SOCMA Welcomes Extension of Chemical Security Rules

Newly introduced Continuing Chemical Facilities Antiterrorism Security Act does not include a requirement for inherently safer technologies.

The Society of Chemical Manufacturers and Affiliates (SOCMA) welcomed the introduction of legislation that would reauthorize chemical facility security standards, thereby preserving the progress companies across the country have made toward safeguarding their facilities against attack.

Sen. Susan Collins (R-Maine), with Sens. Mark Pryor (D-Ark.), Rob Portman (R-Ohio) and Mary Landrieu (D-La.), introduced the Continuing Chemical Facilities Antiterrorism Security Act, which would extend the current security standards until October 2015. The legislation is nearly identical to the amended version of a bill (S. 2996) Collins introduced last Congress and would create voluntary exercise/training and technical assistance programs. The bill would establish a best-practices clearinghouse for chemical facility security activities.

In introducing the bill on the Senate floor, Collins referenced SOCMA’s congressional testimony last year in which the association argued against altering CFATS by mandating Inherently Safer Technology (IST).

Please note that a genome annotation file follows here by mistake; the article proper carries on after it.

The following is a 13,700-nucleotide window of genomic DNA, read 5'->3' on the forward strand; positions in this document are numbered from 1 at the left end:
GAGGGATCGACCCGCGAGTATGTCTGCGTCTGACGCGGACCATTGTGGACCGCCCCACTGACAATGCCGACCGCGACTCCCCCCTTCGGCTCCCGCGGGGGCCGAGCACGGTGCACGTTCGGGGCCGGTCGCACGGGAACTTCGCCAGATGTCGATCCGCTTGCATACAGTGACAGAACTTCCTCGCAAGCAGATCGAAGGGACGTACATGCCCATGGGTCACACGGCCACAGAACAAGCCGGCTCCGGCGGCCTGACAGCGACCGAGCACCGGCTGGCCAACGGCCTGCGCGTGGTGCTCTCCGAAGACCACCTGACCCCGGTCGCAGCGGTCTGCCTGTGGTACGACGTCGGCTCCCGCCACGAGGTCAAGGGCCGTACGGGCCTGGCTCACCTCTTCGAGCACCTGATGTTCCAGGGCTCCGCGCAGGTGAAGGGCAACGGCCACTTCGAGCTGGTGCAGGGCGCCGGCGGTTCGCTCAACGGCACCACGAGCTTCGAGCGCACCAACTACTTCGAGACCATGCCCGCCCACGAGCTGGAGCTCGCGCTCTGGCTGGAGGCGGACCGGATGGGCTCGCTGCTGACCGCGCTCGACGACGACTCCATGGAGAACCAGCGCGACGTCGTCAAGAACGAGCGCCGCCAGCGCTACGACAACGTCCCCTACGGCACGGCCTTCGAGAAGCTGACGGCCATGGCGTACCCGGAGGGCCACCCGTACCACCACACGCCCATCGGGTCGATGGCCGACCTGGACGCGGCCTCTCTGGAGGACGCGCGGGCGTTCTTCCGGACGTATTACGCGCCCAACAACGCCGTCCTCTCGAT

“We appreciate the leadership of Senator Collins in spearheading this legislative effort that would protect facilities against attack without impairing the industry’s ability to remain innovative,” said SOCMA Vice President of Government Relations Bill Allmond.

“SOCMA strongly supports extending the current standards without any significant programmatic changes to allow chemical facilities to fully comply,” said Allmond. “Without the assurance of a long-term authorization, companies run a risk of investing in costly activities today that might not satisfy regulatory standards tomorrow.”

SOCMA will work to rally congressional support for the bill and encourage its swift passage in the Senate. On April 13, SOCMA members will directly take their message to Capitol Hill and discuss their position with lawmakers and their staff during SOCMA Connect’s fourth Annual Washington Fly-in.

Source: SOCMA